(Premieres tonight on ABC at 8 p.m. ET)
The pilot for Pushing Daisies leaked to the web approximately 17 years ago, so anyone with an interest in the show and an Internet connection has probably already seen it, and likely told their friends about it. Those who haven't have probably at least been subjected to some of the mountains of hype surrounding the show (which I myself contributed to in our fall T.V. preview). Now, the lovechild of Barry Sonnenfeld and Bryan Fuller has finally sprung in all its Technicolor glory onto the airwaves, and it's official: this is a really good pilot.
Repeat: this is a really good pilot (no, I will not call it "Pie-Lette"—dammit!). Based on this one hour, it seems totally reasonable to say that Pushing Daisies is going to be a great, popular show—provided it maintains the quality and originality without drowning in its own whimsy. That could be a tall order, especially taking into account Fuller's last great failed projects Dead Like Me and Wonderfalls. (Though, to be fair, Dead Like Me's sharp decline followed Fuller's departure from the show). But it's too early to be casting doubt, especially after such a sweetly demented hour of television.
As someone who has tried to explain the premise of the show numerous times, I'm impressed with how much exposition the Pushing Daisies pilot is able to accomplish without losing momentum (at least some credit for that goes to Jim Dale, of the Harry Potter audiobooks, whose narration skills could make the phonebook riveting). The breezy-yet-morbid preface blazes through the convoluted situation of Ned (Lee Pace), who inexplicably has the ability to bring people back from the dead—but only for 60 seconds, or else someone dies in their place, and a second touch will instantly re-kill them. Following five minutes of Crayola-colored childhood trauma (two dead parents, lost puppy love, and an eyepatch-wearing Swoosie Kurtz), we're brought to the present day, where Ned is stoically making pies and refusing to touch his once-dead dog, lest he send him packing back to doggy heaven. Oh, and he's also helping private investigator Emerson Cod (Chi McBride) solve murders for the reward money, a task made significantly more straightforward thanks to Ned's special ability. That is, until he reanimates his long-lost childhood sweetheart, girl-next-door Chuck (Anna Friel). And now things get sticky. That's a lot of territory covered, and we're not even halfway in.
This show has been called a "forensic fairy tale," a tag that's as apt as it is nauseating. It seems at this point like the Chuck/Ned relationship and the mystery-solvin' are going to get equal weight, which is good, because the romantic storyline, while endearing right now, could become dangerously cute. Thankfully, Pace injects enough dryness into the proceedings to balance out the pixie antics of Friel, who's seemingly cast from the same mold as every big-eyed gal who's pranced across the screen since Natalie Portman name-dropped The Shins. While she's not cloying yet, she's one honey-hawking scheme away from quirk-overload. And yet, I admit to melting a bit at the look on Chuck's face when Ned "hugged" her via the visibly unimpressed Emerson—though even the gushy 13-year-old girl in me groaned at the sight of Ned and Chuck holding their own hands in lieu of the other's touch.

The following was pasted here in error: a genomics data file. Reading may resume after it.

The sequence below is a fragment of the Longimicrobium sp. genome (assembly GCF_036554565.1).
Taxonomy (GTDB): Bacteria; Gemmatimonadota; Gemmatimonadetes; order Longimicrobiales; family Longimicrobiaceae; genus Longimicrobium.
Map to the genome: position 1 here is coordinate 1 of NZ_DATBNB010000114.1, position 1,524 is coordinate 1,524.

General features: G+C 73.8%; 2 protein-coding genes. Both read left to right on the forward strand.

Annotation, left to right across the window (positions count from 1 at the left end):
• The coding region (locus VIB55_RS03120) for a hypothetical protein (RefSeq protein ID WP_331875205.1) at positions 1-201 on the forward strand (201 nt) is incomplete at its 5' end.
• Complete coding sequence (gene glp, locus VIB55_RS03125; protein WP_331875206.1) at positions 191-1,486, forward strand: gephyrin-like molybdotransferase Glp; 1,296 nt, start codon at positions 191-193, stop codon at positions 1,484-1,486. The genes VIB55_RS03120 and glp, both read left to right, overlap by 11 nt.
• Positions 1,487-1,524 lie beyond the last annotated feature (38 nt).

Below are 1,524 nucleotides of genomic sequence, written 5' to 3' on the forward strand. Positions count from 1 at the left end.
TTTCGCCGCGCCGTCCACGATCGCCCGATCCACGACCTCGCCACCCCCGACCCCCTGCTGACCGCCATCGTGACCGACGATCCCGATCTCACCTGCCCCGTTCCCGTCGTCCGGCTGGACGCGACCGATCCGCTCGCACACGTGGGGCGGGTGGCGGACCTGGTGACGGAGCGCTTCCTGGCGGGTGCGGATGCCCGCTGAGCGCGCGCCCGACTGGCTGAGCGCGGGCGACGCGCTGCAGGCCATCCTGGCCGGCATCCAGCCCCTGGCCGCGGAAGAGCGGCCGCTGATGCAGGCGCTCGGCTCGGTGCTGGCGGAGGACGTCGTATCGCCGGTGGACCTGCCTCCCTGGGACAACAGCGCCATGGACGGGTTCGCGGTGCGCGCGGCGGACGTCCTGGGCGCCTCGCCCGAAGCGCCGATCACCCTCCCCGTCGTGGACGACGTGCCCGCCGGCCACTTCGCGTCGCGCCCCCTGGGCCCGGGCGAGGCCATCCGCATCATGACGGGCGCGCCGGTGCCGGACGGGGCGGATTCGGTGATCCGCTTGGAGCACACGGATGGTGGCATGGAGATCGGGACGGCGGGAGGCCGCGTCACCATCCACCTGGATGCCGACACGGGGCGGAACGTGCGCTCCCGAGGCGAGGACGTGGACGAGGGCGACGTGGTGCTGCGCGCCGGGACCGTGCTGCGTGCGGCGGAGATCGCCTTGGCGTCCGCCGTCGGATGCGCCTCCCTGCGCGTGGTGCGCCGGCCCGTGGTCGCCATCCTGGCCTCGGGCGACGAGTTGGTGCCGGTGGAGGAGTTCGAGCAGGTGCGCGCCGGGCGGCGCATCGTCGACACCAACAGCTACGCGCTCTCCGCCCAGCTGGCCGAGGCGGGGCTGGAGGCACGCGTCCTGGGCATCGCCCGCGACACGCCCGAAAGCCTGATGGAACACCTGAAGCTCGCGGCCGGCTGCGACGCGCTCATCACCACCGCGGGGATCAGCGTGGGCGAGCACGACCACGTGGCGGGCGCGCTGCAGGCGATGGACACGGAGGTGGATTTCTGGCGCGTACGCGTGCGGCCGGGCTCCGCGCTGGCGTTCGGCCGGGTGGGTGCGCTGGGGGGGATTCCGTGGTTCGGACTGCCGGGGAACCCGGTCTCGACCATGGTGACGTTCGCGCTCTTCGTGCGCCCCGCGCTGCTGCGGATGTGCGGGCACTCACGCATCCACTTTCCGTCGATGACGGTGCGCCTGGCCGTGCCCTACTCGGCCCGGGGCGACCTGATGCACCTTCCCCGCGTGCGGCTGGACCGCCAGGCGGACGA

Something that bodes especially well for the show is the strong cache of supporting players. While Ned and Chuck are obviously going to drive this season, I'm already looking forward to the inevitable triangle between them and Kristin Chenoweth (a personal favorite), along with wacky adventures with Chuck's aunts (I'm keeping my fingers crossed for more monocular badassery from Swoosie Kurtz). And, should the musical episode that's rumored for this season actually take place, Chenoweth and Kurtz, along with stage veteran Pace, will hopefully elevate it beyond gimmickry. I'm still not sure about McBride, whose main function at this point seems to be as the eye-rolling, boy-you-so-crazy skeptic—though I suppose there does need to be one "normal" around.
Yes, I realize there's a lot of wait-and-see waffling in this post, but it's only because I'm trying to keep my optimism for this show in check. Rarely is a new show so arresting and exciting from the get-go, and I worry about this one's momentum sending it careening over a cliff. For now though, I'm definitely on board. How about you guys? Has it lived up to the hype for everyone else?
—Bryan Fuller has a thing for girls with boy names, doesn't he? Dead Like Me had George (Georgina) and Reggie (Regina), and now we have Chuck (Charlotte). It must be so we know that these gals have pluck. Or moxie. Or whatever.
—Does introverted Ned really seem like the kind of guy who would name his business "The Pie Hole"? Despite that, this show has inspired me to start a "pie of the week" project, in which I will eat a different flavor of pie while watching each episode. This week: cherry.
—About those pies: between the extreme pie close-ups and the aunts' cheese platter, this episode was pretty lip-smacking. I wonder if gastroporn will be an ongoing feature of the show?
—While Jim Dale's narration is wonderful and useful in this instance, I wonder if it will continue to be necessary as the show progresses. I'm thinking of Desperate Housewives, whose narration quickly devolved into kitschy moralizing.
—Unless I missed something, that dog must be really, really old. So are we to assume that once Ned re-animates someone, he or she won't die at all unless he retouches them? If so, what does this mean for Chuck?